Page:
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“If only Danny was here….NO! I can do this! I don’t always need someone else on a white horse.” At this point her body was leaning heavily forward in the chair. Her wrists were, in all reality, grinding harder and deeper into the hemp rope. Her eyes closed so tight the blackness was beginning to throb red. Suddenly, without any warning, her body fell hard out of the chair. The red under her eyelids flashed as her body ached all over. It took her a few moments to realize that she had fallen out of the ropes. She looked back in astonishment at the chair behind her, the ropes still tied perfectly in there little knots. She shook the thought away, realizing that pulling herself up to her feet was going to be more of a task. The room, around her, spun in disarray. Nothing at this point seemed real. Almost like the first night of her new life… the night she spent hours hiding in that closet waiting for those awful men to leave. It was awful, knowing that if she came out of the closet she would find her father broken and bleeding on the floor. Instead she stayed there, clenched tight to herself underneath moth ridden coats. Wishing that it would all change, hoping for a new home, anywhere safe. When her eyes opened again she found herself in Deagan’s car. She thought of Deagan, the man that took a nine year old little girl from lower Manhattan, and raised her as a lady in the confines of a mansion in upper Queens. How could she ever repay him? How could she tell him how much she’s loved everything he’s done for her? The thought of not making it back to New York crossed her mind. She knew the man behind the door was going to do his best to stop her, and all she could do was slide along the floor. “Pathetic!” The words she found spitting from her fathers mouth all too often. They were the sick sad screams of a dying man. She huffed a quirky little laugh. Is this karma? The thought danced in her mind for a second. How ironic is it that this is how she began her life, and it’s possible it might end the same way. All because she hid and never fought. But now, was when the tables were turned the most, now her sister needed her more than ever. Her fists clenched against the floor as she struggled, pushing herself up once again. This time she slammed hard onto the floor. A sigh blew away the dust that settled on the floor bellow her. A scrap of paper moved along the air, landing gradually on the frizz of her hair. She moved her shaking hand to the paper, bringing it low to the floor, near the only gap of light in the room. The paper read in bold ink the address in which she found her sister not two days ago. Underlined below it in faded, sloppy handwriting, was: V’s Mother? “Who? No….” The thought of this being something sinister before gave her the hate she needed to get this far. Now she knew there was a lot more to this then she ever wanted there to be in her life. Now she knew those cold dark eyes. “Robbie! Robbie! Stop It! Stop!” The light under the doorway flickered, the door slowly drifted open. The light now, only, emitting above her. Vivian could see the slightly lit outline of Robbie’s burning form. “Why Robbie, why!? The man above her smirked as the flames lit randomly around his body died away. “You can’t leave us V, we’re family. Not for her, not for this! When they’ve all been taken away you’ll understand.” Vivian could only get out her weak scream of “NO!” before the door slid closed.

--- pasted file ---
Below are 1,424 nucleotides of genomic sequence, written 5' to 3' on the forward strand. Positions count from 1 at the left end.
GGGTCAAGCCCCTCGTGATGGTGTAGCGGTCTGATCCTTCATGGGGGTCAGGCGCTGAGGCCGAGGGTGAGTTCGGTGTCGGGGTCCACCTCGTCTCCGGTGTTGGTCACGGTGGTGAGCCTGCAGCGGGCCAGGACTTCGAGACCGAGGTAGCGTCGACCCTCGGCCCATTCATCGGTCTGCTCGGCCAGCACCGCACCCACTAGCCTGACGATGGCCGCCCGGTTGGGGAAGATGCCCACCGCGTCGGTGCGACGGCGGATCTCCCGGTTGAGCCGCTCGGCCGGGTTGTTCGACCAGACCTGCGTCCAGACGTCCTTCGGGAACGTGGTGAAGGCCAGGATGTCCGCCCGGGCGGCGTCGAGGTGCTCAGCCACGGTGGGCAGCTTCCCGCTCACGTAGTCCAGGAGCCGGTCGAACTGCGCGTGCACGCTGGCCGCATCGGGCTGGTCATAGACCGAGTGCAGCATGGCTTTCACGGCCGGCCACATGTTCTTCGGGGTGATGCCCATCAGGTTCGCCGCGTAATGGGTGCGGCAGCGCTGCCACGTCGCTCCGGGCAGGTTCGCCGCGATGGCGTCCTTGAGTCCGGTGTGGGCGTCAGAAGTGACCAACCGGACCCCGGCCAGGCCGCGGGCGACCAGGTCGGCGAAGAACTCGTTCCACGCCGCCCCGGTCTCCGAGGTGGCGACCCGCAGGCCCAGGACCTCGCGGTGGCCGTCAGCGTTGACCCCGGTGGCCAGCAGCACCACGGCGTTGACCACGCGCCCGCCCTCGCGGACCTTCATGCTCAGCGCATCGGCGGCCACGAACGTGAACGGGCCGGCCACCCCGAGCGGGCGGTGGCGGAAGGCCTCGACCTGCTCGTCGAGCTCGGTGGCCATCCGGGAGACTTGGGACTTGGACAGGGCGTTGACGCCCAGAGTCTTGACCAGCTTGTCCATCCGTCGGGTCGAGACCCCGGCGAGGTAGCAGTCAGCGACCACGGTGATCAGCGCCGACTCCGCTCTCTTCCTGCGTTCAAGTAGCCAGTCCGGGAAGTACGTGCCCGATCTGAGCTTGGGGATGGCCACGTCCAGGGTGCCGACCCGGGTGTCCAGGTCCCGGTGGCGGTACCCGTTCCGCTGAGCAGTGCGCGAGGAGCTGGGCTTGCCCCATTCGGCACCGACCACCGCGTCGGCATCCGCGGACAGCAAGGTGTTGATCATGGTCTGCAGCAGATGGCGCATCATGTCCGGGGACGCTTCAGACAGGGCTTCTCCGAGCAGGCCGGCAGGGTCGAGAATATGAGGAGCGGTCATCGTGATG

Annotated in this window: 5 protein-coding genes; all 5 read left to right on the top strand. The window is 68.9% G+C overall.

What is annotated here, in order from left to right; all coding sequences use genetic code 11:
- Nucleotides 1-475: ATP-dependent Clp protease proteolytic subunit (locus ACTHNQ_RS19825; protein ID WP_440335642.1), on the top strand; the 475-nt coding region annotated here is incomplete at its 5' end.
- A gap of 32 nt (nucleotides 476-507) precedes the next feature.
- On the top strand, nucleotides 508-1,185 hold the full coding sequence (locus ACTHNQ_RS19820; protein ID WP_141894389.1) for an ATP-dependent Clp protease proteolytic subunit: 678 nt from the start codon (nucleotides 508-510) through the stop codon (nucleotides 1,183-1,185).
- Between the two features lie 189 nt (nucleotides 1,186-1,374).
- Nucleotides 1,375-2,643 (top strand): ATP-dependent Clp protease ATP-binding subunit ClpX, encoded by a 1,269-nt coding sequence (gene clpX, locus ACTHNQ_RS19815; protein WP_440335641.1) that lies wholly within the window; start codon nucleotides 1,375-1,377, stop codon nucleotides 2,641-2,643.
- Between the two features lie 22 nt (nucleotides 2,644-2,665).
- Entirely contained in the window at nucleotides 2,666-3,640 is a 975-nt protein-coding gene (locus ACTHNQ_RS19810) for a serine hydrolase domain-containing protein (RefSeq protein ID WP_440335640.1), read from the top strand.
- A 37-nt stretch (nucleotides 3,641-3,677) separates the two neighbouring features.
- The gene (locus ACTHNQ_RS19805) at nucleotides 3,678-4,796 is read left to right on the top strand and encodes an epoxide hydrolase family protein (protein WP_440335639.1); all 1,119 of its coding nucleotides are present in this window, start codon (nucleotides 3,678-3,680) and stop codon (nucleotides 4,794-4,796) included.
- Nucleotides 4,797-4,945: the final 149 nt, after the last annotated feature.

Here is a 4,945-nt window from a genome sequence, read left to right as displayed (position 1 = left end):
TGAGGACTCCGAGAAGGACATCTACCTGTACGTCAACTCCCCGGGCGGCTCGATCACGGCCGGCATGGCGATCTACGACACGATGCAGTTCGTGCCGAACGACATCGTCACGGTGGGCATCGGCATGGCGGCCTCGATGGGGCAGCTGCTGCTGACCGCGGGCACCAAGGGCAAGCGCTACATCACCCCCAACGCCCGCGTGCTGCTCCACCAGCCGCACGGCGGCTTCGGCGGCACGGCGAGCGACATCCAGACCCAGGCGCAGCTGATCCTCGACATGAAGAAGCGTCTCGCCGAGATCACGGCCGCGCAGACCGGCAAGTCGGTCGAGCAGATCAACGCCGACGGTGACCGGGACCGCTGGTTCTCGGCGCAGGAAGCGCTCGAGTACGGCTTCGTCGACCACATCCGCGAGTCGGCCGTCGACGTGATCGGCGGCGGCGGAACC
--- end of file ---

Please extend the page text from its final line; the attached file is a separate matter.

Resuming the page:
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Her mind now in pieces, she struggled for something real, something to hold onto. Her mind slipped back to the age of when she was nine. How Deagan and his wife Marie had taken her in. How they taught her about music, love, life, and the Spanish language. How they treated her like a princess in that palace of wood and plaster. How even Schultz had taken a shine to her and what he called the voice of an angel. At that point Vivian began to sing, in that dark hot room, she gave herself the one thing that always gave her comfort. “And when the light of the day has faded… Take in the dark, embrace it as if it were your own. Looove…” Her voice began to shake with her body, as once again she lifted with all her might. This time her body tightened and allowed her to position herself on all fours. The heavy gasps in her breath hinted at two things. How hard this was for her to move, and how thin the air had gotten in the last few minutes. “Love the…night as if it….were the day. Know it…like you would any other….and it will never fade.” She took in another deep breath, bringing herself up to her knees. The thought of her first day in The Program flashed into her mind. How she had always known she could do the things she buried away in her imagination. Never though had she imagined that there were others. How quickly they became family to her, how quickly Robbie the Wicker Man would fall in love with her. She knew it too, the first time their eyes locked. The first time they sparred, and shared blows. She knew she had his heart. The thought terrified her beyond belief. Now here she was trying to reach his heart once more, but not to keep him from getting heart. This time…this time was to prove to herself, to her sister, and her birth mother that she didn’t need their protection. This time it was to show them that they needed her. That maybe for once they could be a real family, something for her to hold onto. Maybe they could be something that she wouldn’t just fall through like everything else in this world. Tears filled her eyes as the possibility that this may be it slipped back in again. That after all of the years of Shannon, and Deagan’s protection… That the one time she needed to be strong enough, she didn’t have it in her. “NO!!!” She lifted herself from her knees to her feet, they swayed under the weight of her body. She slammed hard into the wall beside the door. Her shoulder spat the ache throughout her entire body, even causing her jaw to chatter. “Deagan, I’m so sorry, daddy…” Her voice began to crack again under her tears. Her thoughts brought her back to the first time she performed in the local Speak Easy. How she moved, and shook the audience with her voice, her…presentation. She dawned a white mask, hoping Deagan would never know she went against his own wishes of her never to perform in a Speakeasy. The temptation was to hard to resist. At least until the moment she had three hungry men holding her against the back alley after her show. Just like this night, the rain poured heavy from the heavens above. She thought her screams would go unheard, she thought she had finally made the dumbest mistake in her life. Even though all of the odds were against her, Deagan came. A bat in hand and a quick mouth sent the three thugs bleeding to the soaked alley floor, before Vivian could even get a fourth scream out. “You could always carry a tune that shook the devil in his cage.” She gave another small laugh to the thought of it. How he had probably always known, but stood in the shadows, protecting her.